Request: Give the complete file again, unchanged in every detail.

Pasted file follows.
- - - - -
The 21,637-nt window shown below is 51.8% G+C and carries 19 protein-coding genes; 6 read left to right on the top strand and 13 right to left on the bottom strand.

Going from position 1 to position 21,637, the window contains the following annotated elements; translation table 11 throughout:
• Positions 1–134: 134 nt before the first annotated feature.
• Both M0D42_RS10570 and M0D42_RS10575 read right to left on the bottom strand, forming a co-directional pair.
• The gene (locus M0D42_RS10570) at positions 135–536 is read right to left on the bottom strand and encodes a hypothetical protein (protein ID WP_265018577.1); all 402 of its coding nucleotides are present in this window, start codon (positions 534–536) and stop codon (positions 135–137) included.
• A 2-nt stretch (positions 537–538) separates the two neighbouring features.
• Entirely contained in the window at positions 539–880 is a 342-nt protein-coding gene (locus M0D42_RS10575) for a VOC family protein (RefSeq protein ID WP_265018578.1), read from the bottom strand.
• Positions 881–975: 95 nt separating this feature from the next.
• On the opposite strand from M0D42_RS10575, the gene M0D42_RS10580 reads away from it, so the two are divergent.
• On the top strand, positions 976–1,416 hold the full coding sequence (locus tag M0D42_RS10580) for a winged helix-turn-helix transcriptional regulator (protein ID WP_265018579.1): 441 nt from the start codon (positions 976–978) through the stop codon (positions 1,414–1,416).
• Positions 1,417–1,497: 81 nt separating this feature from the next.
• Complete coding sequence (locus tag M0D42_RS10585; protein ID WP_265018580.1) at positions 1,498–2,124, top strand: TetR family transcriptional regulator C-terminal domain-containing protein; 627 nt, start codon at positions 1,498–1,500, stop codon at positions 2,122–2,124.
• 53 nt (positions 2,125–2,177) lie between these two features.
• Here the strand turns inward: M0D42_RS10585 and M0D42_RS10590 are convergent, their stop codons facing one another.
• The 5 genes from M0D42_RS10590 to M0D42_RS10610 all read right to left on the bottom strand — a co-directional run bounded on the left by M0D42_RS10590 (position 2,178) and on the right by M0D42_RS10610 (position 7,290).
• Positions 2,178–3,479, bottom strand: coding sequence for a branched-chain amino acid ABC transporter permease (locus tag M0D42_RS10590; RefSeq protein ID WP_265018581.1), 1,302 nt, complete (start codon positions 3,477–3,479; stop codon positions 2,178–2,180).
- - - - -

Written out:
The 21,637-nt window shown below is 51.8% G+C and carries 19 protein-coding genes; 6 read left to right on the top strand and 13 right to left on the bottom strand.

Going from position 1 to position 21,637, the window contains the following annotated elements; translation table 11 throughout:
• Positions 1–134: 134 nt before the first annotated feature.
• Both M0D42_RS10570 and M0D42_RS10575 read right to left on the bottom strand, forming a co-directional pair.
• The gene (locus M0D42_RS10570) at positions 135–536 is read right to left on the bottom strand and encodes a hypothetical protein (protein ID WP_265018577.1); all 402 of its coding nucleotides are present in this window, start codon (positions 534–536) and stop codon (positions 135–137) included.
• A 2-nt stretch (positions 537–538) separates the two neighbouring features.
• Entirely contained in the window at positions 539–880 is a 342-nt protein-coding gene (locus M0D42_RS10575) for a VOC family protein (RefSeq protein ID WP_265018578.1), read from the bottom strand.
• Positions 881–975: 95 nt separating this feature from the next.
• On the opposite strand from M0D42_RS10575, the gene M0D42_RS10580 reads away from it, so the two are divergent.
• On the top strand, positions 976–1,416 hold the full coding sequence (locus tag M0D42_RS10580) for a winged helix-turn-helix transcriptional regulator (protein ID WP_265018579.1): 441 nt from the start codon (positions 976–978) through the stop codon (positions 1,414–1,416).
• Positions 1,417–1,497: 81 nt separating this feature from the next.
• Complete coding sequence (locus tag M0D42_RS10585; protein ID WP_265018580.1) at positions 1,498–2,124, top strand: TetR family transcriptional regulator C-terminal domain-containing protein; 627 nt, start codon at positions 1,498–1,500, stop codon at positions 2,122–2,124.
• 53 nt (positions 2,125–2,177) lie between these two features.
• Here the strand turns inward: M0D42_RS10585 and M0D42_RS10590 are convergent, their stop codons facing one another.
• The 5 genes from M0D42_RS10590 to M0D42_RS10610 all read right to left on the bottom strand — a co-directional run bounded on the left by M0D42_RS10590 (position 2,178) and on the right by M0D42_RS10610 (position 7,290).
• Positions 2,178–3,479, bottom strand: coding sequence for a branched-chain amino acid ABC transporter permease (locus tag M0D42_RS10590; RefSeq protein ID WP_265018581.1), 1,302 nt, complete (start codon positions 3,477–3,479; stop codon positions 2,178–2,180).